View: Road map in place, govt should now focus on execution
The budget has numerous announcements which clearly indicate the government’s progressive mind set.
Finance minister Nirmala Sitharaman’s maiden budget is prudent with a 3.3% fiscal deficit target, yet providing for long-term infrastructure development and social growth. This commendable achievement, in conjunction with the central bank’s dovish policy, would help reduce lending rates and in turn make India a $ 5 trillion economy.
The proposal of raising funds through overseas sovereign bonds is a bold step aimed to help support the ambitious RS 100 trillion infrastructure overhaul. I believe, this move will spur job creation, which is a key concern for the economy right now. The overall picture that emerges from the budget is that the government has its heart set upon building both the hard and the soft infrastructure, so that growth can be equitable to all classes. I compliment the FM for thinking through many facets of growth that go beyond numbers.
The budget has numerous announcements which clearly indicate the government’s progressive mind set: tax breaks for the purchase of electric cars; incentives to start-ups on fund raising and widening of the 25% corporate tax bracket.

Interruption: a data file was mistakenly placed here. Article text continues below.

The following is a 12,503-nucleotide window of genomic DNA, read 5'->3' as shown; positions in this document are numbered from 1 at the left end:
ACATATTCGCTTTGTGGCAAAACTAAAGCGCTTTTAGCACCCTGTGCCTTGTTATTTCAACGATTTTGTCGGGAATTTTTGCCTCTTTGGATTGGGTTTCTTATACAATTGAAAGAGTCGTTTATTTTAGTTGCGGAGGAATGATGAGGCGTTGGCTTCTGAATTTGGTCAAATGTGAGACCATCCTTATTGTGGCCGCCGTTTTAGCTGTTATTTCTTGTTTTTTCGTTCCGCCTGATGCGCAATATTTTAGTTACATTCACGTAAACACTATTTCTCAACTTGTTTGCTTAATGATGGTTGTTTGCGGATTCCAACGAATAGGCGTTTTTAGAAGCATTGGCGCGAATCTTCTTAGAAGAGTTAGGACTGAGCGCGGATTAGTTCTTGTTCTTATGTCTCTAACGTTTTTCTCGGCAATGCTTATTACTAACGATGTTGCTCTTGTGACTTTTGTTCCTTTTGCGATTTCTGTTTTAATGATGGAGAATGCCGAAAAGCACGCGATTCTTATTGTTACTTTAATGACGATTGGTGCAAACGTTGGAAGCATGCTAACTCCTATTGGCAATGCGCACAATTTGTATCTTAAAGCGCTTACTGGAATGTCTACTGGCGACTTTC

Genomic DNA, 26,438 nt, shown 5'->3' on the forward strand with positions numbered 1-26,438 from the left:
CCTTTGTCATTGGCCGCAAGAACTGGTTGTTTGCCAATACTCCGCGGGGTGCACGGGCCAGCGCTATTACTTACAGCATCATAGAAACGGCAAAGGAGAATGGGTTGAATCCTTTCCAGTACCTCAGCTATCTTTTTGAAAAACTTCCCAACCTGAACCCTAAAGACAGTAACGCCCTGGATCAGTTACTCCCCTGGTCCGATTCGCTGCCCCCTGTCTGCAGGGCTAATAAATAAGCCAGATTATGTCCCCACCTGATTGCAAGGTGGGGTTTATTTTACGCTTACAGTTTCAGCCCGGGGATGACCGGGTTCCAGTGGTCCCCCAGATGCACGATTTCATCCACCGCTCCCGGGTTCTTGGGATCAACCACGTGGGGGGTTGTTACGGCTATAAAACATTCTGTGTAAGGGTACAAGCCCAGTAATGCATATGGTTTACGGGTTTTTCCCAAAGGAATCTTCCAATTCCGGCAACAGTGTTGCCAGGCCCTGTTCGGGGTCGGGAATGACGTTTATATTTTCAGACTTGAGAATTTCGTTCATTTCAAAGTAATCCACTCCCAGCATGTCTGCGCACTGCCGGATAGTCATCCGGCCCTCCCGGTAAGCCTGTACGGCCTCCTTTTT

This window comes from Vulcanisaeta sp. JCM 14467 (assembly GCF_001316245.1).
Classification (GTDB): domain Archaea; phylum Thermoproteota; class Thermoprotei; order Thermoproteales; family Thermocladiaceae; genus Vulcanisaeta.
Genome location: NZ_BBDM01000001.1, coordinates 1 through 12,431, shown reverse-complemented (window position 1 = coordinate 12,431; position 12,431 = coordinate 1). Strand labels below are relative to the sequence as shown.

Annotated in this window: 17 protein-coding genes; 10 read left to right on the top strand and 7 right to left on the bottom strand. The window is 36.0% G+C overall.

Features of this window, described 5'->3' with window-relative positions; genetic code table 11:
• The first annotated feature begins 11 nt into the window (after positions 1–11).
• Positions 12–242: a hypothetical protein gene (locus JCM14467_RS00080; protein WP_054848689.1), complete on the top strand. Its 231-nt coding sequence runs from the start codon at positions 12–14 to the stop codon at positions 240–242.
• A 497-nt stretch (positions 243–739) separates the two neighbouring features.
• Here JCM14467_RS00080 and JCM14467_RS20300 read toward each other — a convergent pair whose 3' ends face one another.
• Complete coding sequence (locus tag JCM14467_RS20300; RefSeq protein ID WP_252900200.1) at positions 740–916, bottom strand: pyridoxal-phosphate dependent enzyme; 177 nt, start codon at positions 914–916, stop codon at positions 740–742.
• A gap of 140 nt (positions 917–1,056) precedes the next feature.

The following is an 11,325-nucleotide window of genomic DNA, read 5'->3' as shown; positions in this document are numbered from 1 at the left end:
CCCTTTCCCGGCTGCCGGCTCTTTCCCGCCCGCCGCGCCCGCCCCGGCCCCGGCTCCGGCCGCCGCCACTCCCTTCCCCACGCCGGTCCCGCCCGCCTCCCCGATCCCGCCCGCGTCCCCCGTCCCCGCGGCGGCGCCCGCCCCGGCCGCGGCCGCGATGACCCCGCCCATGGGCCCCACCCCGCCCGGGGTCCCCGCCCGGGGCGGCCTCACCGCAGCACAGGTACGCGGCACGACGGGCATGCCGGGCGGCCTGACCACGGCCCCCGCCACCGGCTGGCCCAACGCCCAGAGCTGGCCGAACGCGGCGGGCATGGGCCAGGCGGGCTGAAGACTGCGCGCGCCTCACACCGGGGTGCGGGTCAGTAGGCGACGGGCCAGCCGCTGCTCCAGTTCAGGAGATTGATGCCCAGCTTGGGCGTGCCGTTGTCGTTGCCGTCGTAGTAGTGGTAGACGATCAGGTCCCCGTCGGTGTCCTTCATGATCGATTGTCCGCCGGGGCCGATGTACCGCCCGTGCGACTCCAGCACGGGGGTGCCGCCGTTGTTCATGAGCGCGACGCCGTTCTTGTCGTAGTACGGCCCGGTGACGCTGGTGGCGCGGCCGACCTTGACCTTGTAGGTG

The allocations for key segments like housing, electricity, clean cooking gas and single grid for power — will significantly strengthen the rural economy to make India a super power in social (quality of living) indices.
This is not to say that the government has lost sight of immediate priorities. Stressed NBFCs have found a mention and the proposed solution of a credit enhancement for banks to invest in pooled NBFC assets — with a one-time provision of 10% loss — is a good stop-gap arrangement.
The larger solution for the financial sector is, of course, in the recapitalisation and revitalisation of our public sector banks. The Budget has allocated Rs 700 billion for this and has promised consolidation, simplification and above all, the prospect of the government lowering its holding threshold to even below 51%.
Though the proposal to set the minimum public shareholding limit in a company at 35% comes with a great intent, it might deter long-term FDI flows into the country.
I believe, the budgetary provisions will kick-start the economic cycle and put the GDP growth firmly on track. The next step is a transparent and efficient execution of projects, around which this government has built a great reputation over the last five years.
(The author is president, Bank of America Merrill Lynch India)